In the future, after aliens leave us alone, human beings create two robots.
The bottom up robot has a distributed intelligence. Each part has its own function and needs to coordinate with other parts in order to move and act. Each part is equally intelligence but not too much. The arms detect direction, the legs detect obstacle. Every part has its own sense and makes its own decision. Somehow this robot walks in a chaotic flexible mode.
The top down robot is a giant one. This giant robot has a centralised brain, every signal goes back to this centre piece which collects, analyses information and makes decision as to how to allocate resources to act and move (sometimes it emulates). The body part is an execution machine.
In the fIeld of business, education, technology, these two robots will carry out their own races (Let us hope these are friendly ones)
This article does not belong to any category and pays its partial gratitude to Kevin Kelly.
19 universities in Shanghai announced that they will acknowledge MOOCs (on their own platform) for credits.
CnMOOCs, a Chinese MOOC platform developed by Shanghai Jiao Tong University will host the credit-bearing courses.
It is a great news for students among the 19 universities. They are able to have a glimpse of lecturer styles in the other 18 universities. It will be hard work for lecturers. Making a MOOC course is time and energy consuming. The production of MOOC courses will only sustain when the system works out the right trigger – the incentives for educators. It is a good news for universities with good quality teaching resources as students will quickly discover through online free courses. Therefore the good institutions will find it easier and easier to recruit top students in the future.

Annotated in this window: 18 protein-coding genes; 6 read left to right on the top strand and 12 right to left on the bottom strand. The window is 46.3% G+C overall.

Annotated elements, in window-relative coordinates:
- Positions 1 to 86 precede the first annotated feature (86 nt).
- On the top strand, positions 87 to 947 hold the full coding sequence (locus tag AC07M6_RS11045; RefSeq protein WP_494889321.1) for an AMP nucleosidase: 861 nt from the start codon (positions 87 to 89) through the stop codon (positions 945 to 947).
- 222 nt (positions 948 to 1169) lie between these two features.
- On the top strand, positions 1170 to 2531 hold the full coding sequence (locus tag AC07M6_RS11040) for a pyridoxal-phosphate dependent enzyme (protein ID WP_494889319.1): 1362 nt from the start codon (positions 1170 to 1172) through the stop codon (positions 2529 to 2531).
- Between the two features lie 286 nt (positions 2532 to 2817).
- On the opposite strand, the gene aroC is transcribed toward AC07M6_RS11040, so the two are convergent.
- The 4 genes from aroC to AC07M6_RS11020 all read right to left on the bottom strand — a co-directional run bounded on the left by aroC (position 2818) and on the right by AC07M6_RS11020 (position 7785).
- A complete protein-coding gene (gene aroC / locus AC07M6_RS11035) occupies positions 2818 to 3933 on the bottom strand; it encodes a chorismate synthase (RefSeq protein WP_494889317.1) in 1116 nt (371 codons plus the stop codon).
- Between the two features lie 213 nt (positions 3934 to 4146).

Strictly speaking, it is not MOOCs as these courses are aimed for campus students accepted in these 19 universities already. The current platform hosts 10 courses, 6 of which are produced by Jiao Tong University itself. It is still too early to take a bet on its future. Nevertheless, it is a news really worth showing on FlyingChalk blog.
We are lost in front of the numerous courses. This course refers to a lecture course, not a meal course. As our time is limited, we cannot consume all contents available. It is tempting to learn as much as we want but ~~ to be realistic, we still need to work, sleep. Facing the web learning feast, wouldn’t it be great to have a Yelp for lecture courses?
edX has teamed up with CourseTalk to provide a platform for course reviews that includes star ratings and in-depth comments.
I like this idea of using others’ reviews as part of my decision making criteria. To develop it even further, I would trust a review from someone I know personally or professionally. My prior knowledge of this person’s intellectual capability and subject expertise in that area will be useful for me to develop a pretty accurate picture if his/her review is relevant or helpful to me.
So Facebook/LinkedIn, would you join this MOOC buffet rating game one day? We need the connectivity effect your platforms are offering.
My dear Internet,
Words cannot describe how much I miss you.
For the time we spent together, I had such a fond memory of you. You are honest (you never hide anything from me), you are speedy (streaming is never a problem) and you are open-minded (you always show me diverse views). With you, we happily explored the world together. I had taken it for granted, believing this would last forever and how much I had been wrong.